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A practical guide for inferring reliable dominance hierarchies and estimating their uncertainty

A practical guide for inferring reliable dominance hierarchies and estimating their uncertainty

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SÁNCHEZ-TÓJAR, Alfredo, Julia SCHROEDER, Damien Roger FARINE, 2018. A practical guide for inferring reliable dominance hierarchies and estimating their uncertainty. In: The Journal of Animal Ecology. 87(3), pp. 594-608. ISSN 0021-8790. eISSN 1365-2656. Available under: doi: 10.1111/1365-2656.12776

@article{SanchezTojar2018-05pract-42282, title={A practical guide for inferring reliable dominance hierarchies and estimating their uncertainty}, year={2018}, doi={10.1111/1365-2656.12776}, number={3}, volume={87}, issn={0021-8790}, journal={The Journal of Animal Ecology}, pages={594--608}, author={Sánchez-Tójar, Alfredo and Schroeder, Julia and Farine, Damien Roger} }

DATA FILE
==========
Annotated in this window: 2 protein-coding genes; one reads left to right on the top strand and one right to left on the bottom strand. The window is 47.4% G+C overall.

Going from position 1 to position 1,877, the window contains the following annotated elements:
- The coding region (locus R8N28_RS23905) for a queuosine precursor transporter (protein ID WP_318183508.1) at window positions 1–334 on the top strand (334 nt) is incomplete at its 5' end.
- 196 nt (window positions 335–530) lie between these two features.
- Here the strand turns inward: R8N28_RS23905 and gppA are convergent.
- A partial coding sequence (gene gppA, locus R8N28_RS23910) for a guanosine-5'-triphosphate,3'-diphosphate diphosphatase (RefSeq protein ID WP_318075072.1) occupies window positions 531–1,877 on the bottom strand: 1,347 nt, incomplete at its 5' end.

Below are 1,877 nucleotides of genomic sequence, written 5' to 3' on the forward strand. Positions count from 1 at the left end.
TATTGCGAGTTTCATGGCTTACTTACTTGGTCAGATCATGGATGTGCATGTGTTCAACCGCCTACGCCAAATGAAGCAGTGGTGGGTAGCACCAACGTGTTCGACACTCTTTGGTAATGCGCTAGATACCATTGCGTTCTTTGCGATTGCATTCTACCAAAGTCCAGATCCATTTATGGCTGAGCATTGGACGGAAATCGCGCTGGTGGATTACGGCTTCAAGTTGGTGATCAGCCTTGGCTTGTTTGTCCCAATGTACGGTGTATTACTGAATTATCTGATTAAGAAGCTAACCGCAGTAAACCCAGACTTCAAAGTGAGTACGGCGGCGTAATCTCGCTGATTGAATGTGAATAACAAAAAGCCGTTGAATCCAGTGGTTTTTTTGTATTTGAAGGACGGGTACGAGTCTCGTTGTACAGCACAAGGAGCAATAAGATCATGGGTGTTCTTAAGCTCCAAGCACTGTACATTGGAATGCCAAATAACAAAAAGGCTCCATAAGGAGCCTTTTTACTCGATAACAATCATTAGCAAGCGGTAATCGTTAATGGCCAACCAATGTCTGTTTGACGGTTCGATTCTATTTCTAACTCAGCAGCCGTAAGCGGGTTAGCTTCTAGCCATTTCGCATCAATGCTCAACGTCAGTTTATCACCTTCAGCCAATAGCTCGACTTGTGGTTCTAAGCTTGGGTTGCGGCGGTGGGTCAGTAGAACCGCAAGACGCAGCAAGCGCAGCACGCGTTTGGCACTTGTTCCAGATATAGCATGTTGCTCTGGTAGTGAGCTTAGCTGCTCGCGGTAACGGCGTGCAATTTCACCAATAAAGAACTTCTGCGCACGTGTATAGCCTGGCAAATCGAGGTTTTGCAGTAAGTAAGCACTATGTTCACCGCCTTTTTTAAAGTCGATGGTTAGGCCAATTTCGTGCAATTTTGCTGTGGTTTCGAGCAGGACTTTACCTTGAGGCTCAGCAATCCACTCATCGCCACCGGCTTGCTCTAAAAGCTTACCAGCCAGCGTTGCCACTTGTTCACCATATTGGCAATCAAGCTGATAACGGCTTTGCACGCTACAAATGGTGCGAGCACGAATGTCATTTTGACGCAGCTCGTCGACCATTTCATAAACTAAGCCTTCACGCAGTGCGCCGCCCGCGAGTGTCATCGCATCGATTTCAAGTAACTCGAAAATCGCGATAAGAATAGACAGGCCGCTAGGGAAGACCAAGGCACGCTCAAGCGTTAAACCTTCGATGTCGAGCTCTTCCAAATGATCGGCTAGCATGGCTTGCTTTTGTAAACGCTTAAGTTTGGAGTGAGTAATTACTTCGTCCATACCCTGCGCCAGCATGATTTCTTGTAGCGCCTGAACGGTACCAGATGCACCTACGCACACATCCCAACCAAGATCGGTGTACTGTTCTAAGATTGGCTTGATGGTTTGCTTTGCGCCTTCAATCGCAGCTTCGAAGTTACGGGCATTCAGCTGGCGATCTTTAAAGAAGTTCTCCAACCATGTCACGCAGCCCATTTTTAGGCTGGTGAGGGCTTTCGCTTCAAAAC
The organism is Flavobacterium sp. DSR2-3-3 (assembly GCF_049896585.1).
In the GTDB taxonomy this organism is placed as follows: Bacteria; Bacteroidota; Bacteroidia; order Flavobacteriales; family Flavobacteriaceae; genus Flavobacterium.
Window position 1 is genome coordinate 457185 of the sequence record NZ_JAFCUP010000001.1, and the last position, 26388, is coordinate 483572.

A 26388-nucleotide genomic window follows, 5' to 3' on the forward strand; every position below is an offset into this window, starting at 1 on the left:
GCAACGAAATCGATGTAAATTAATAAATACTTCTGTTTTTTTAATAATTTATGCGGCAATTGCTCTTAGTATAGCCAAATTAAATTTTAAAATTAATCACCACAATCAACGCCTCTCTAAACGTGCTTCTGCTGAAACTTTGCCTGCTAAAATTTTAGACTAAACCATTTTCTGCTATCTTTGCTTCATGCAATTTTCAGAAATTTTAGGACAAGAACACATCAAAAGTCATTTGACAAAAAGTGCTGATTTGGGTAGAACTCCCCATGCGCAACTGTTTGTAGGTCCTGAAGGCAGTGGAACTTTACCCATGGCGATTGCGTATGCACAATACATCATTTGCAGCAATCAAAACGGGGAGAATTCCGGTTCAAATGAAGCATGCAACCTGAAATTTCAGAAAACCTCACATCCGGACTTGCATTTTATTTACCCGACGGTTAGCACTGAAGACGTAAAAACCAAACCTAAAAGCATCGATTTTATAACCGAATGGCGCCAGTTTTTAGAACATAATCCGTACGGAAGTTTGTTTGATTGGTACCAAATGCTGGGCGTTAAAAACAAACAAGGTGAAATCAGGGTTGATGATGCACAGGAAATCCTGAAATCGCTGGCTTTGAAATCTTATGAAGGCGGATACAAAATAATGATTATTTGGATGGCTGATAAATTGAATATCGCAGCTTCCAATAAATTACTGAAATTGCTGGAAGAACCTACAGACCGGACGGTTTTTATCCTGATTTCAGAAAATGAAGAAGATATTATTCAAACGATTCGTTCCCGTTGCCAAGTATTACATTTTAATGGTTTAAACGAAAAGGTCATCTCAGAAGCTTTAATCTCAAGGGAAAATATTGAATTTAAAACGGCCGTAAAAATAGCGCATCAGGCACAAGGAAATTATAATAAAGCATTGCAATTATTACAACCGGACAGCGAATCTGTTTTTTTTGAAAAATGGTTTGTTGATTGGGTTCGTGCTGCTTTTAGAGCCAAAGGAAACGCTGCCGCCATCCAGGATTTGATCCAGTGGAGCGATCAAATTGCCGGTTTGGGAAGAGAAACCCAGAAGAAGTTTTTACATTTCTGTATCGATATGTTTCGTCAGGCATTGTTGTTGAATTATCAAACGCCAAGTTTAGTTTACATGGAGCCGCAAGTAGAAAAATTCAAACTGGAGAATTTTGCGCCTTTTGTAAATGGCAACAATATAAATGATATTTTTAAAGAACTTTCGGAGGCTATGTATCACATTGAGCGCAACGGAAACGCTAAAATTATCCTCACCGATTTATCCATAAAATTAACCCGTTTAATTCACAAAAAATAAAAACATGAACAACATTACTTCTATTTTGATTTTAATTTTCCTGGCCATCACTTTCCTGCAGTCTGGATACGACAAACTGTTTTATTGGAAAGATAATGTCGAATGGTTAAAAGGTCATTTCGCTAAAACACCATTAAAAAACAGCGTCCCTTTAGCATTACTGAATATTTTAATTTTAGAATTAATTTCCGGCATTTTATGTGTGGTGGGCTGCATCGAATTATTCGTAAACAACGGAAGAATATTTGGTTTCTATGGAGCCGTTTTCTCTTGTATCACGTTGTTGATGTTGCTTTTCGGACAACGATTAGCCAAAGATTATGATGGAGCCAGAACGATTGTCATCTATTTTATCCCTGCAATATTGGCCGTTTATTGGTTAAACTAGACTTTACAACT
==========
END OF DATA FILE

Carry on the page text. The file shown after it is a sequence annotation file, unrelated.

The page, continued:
Schroeder, Julia Farine, Damien Roger Schroeder, Julia eng Farine, Damien Roger 2018-05-09T09:46:18Z Sánchez-Tójar, Alfredo Sánchez-Tójar, Alfredo 2018-05 A practical guide for inferring reliable dominance hierarchies and estimating their uncertainty 2018-05-09T09:46:18Z 1. Many animal social structures are organized hierarchically, with some individuals monopolizing resources. Dominance hierarchies have received great attention from behavioural and evolutionary ecologists.<br /><br />2. There are many methods for inferring hierarchies from social interactions. Yet, there are no clear guidelines about how many observed dominance interactions (i.e. sampling effort) are necessary for inferring reliable dominance hierarchies, nor are there any established tools for quantifying their uncertainty.<br /><br />3. We simulate interactions (winners and losers) in scenarios of varying steepness (the probability that a dominant defeats a subordinate based on their difference in rank). Using these data, we (1) quantify how the number of interactions recorded and the steepness of the hierarchy affect the performance of five methods for inferring hierarchies, (2) propose an amendment that improves the performance of a popular method, and (3) suggest two easy procedures to measure uncertainty and steepness in the inferred hierarchy.<br /><br />4. We find that the ratio of interactions to individuals required to infer reliable hierarchies is surprisingly low, but depends on the steepness of the hierarchy and the method used. We show that David's score and our novel randomized Elo‐rating are the best methods when hierarchies are not extremely steep, where the original Elo‐rating, the I&SI and the recently described ADAGIO perform less well. In addition, we show that two simple methods can be used to estimate uncertainty at the individual and group level, and that the randomized Elo‐rating repeatability provides researchers with a standardized measure valid for comparing the steepness of different hierarchies. We provide several worked examples to guide researchers interested in studying dominance hierarchies.<br /><br />5. Methods for inferring dominance hierarchies are relatively robust. We recommend that a ratio of observed interactions to individuals of at least 10 (for steep hierarchies), and ideally 20 serves as a good benchmark. Our simple procedures for estimating uncertainty in the observed data will facilitate evaluating whether sufficient data have been collected, while plotting the shape of the hierarchy will provide new insights into the social structure of the study organism.

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